Meghan and Harry faced ‘disgusting and very real’ threats, ex-counterterror chief says

Meghan, Duchess of Sussex and her husband Prince Harry faced “disgusting and very real” threats from right-wing extremists, a former counterterrorism police chief has said.

In an interview with Britain’s Channel 4 News on Tuesday, Neil Basu said the threats against Meghan were serious and credible enough that authorities had assigned teams to investigate them.

“If you’d seen the stuff that was written, and you were receiving it … you would feel under threat all of the time,” said Basu, who was in charge of royal protection during his time at the Metropolitan Police.

“People have been prosecuted for those threats,” said the former Met assistant commissioner.

Since news of her relationship with Prince Harry broke in 2016, Meghan has been subjected to harsh criticism in the British press. In particular, the UK tabloids have faced allegations that their negative coverage of Meghan fueled racist attacks against her.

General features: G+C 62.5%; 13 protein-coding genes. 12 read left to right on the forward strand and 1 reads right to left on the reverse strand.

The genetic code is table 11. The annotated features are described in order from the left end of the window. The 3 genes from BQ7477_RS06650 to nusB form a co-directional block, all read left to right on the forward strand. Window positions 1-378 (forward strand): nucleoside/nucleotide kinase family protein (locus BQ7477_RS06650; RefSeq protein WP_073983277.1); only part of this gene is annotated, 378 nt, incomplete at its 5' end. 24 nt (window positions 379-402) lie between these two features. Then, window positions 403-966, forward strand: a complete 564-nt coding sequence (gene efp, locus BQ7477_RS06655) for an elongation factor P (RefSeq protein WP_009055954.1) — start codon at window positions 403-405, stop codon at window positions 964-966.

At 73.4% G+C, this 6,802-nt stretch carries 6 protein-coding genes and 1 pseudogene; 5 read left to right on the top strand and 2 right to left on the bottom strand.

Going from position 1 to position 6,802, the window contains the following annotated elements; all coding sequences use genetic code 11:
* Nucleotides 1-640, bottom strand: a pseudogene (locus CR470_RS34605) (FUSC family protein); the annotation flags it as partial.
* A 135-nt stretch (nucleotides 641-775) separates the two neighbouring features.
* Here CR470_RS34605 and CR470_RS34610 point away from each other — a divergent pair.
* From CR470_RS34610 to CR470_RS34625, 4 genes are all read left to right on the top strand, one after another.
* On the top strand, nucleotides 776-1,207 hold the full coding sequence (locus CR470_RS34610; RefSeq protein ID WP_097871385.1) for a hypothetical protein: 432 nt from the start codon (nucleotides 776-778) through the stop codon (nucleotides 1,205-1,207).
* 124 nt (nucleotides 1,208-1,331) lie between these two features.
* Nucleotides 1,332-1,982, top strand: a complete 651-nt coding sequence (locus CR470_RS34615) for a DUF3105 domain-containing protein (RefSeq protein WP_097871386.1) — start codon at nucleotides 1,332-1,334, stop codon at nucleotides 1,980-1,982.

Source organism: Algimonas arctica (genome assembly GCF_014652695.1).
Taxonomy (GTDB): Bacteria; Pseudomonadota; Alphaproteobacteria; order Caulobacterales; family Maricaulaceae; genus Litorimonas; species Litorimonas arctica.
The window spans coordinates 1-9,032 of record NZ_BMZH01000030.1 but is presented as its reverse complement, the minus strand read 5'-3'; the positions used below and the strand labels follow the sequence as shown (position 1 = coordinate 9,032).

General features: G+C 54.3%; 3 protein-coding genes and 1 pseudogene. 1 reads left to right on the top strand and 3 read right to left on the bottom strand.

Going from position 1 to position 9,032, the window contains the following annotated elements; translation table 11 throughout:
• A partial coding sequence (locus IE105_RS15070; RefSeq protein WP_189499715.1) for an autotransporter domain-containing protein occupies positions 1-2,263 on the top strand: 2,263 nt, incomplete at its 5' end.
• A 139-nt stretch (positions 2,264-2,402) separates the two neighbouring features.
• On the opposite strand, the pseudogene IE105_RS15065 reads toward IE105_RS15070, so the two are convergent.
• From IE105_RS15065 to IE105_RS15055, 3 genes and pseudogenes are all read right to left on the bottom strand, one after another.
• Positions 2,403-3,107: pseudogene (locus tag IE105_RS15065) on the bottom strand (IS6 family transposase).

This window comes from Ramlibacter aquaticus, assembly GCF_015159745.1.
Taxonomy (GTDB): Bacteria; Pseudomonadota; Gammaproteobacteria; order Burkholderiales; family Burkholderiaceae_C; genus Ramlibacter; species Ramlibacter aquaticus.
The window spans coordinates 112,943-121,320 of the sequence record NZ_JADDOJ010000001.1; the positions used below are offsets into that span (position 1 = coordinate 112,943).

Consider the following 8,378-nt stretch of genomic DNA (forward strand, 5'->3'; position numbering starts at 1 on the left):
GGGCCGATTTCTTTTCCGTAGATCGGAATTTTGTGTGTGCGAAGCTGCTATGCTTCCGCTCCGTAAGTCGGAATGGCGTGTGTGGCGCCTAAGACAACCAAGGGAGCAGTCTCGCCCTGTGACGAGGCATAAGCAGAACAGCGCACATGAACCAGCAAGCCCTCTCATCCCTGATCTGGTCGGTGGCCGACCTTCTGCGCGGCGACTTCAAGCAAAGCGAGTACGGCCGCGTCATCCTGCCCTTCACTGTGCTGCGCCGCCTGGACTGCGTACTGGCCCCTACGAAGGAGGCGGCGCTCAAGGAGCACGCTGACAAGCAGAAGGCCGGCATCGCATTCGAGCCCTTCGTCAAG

The racist bullying on social media became so intense during her first pregnancy that the royal staff was put on high alert, beefing up its own digital presence to filter out hateful comments, including use of the n-word and emojis of guns and knives.

The couple said that the racial abuse Meghan faced was a major factor that drove them to move to the United States and step back as senior members of the royal family.

In the couple’s bombshell interview with Oprah Winfrey last year, Prince Harry said he felt the palace was not doing enough publicly to combat the continued racial abuse in the press.

Harry is currently in a legal dispute with the Home Office regarding the family’s security arrangements when they visit the UK.

The threats against the royal couple came amid a rise in right-wing extremism in Britain, according to Basu.

Basu said in his interview that during his tenure, extreme right-wing terrorism was the fastest-growing threat facing the country, going from 6% of the counterterroism department’s workload in 2015 to more than 20% at the time of his departure more than a year ago.

Basu, who is mixed-race, said he believes the Home Office needs to do more to tackle institutional racism

“I’ve been the only non-White face as a chief officer for a very long time,” he said. “I don’t think the Home Office cares about this subject at all.”

The Home Office said in a statement to CNN that UK Home Secretary Suella Braverman expects police forces in the country to “take a zero tolerance approach to racism within their workplace.”

“We are actively pushing for a cultural change in the police, including via a targeted review of police dismissals to ensure officers who are not fit to serve can be swiftly removed,” a spokesperson for the Home Office said.

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